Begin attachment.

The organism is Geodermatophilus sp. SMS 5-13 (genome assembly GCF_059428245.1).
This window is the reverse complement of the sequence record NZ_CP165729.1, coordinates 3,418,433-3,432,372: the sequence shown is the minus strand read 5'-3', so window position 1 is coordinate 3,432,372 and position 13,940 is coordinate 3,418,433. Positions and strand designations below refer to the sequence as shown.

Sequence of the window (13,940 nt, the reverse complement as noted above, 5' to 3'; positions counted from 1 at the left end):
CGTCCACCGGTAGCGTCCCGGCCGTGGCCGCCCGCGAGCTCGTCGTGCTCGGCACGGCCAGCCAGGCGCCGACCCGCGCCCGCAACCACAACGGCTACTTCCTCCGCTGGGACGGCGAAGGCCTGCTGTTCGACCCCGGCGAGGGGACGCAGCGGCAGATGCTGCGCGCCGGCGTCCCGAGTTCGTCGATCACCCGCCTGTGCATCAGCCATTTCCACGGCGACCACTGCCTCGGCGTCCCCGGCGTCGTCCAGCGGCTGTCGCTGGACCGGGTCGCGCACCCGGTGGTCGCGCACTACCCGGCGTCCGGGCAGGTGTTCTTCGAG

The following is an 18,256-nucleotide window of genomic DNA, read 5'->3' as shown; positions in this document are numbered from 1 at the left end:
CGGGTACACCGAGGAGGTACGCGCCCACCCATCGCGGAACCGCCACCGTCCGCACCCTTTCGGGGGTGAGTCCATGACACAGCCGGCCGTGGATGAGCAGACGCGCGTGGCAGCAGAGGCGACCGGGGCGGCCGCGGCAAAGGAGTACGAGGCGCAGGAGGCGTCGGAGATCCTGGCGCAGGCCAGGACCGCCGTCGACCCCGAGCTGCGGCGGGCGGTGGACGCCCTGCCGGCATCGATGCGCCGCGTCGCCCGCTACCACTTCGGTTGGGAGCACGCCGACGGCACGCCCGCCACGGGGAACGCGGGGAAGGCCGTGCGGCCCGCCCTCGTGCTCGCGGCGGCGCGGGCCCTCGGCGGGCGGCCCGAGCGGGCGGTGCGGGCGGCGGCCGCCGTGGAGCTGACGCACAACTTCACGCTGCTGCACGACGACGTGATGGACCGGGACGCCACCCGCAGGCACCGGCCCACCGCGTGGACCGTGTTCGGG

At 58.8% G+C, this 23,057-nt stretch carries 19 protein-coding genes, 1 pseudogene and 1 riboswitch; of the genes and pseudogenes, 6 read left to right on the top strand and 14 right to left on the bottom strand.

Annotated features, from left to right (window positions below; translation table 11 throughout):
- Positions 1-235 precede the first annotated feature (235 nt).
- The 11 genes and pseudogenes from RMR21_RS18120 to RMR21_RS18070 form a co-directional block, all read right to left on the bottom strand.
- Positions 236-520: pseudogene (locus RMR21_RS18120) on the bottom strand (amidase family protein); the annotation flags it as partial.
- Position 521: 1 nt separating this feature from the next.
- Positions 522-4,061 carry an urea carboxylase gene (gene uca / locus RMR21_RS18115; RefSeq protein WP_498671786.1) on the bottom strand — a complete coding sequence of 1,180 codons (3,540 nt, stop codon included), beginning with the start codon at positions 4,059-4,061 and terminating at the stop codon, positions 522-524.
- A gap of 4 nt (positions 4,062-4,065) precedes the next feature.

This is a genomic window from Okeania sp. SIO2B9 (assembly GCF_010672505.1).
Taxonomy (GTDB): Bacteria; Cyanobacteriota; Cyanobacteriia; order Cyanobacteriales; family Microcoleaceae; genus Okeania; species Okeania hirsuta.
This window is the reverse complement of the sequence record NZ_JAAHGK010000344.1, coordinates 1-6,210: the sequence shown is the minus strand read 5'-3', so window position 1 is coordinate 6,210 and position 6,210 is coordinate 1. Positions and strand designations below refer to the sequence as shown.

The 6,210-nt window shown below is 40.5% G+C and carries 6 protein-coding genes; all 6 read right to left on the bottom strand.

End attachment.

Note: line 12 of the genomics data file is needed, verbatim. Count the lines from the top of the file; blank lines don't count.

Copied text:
- Position 521: 1 nt separating this feature from the next.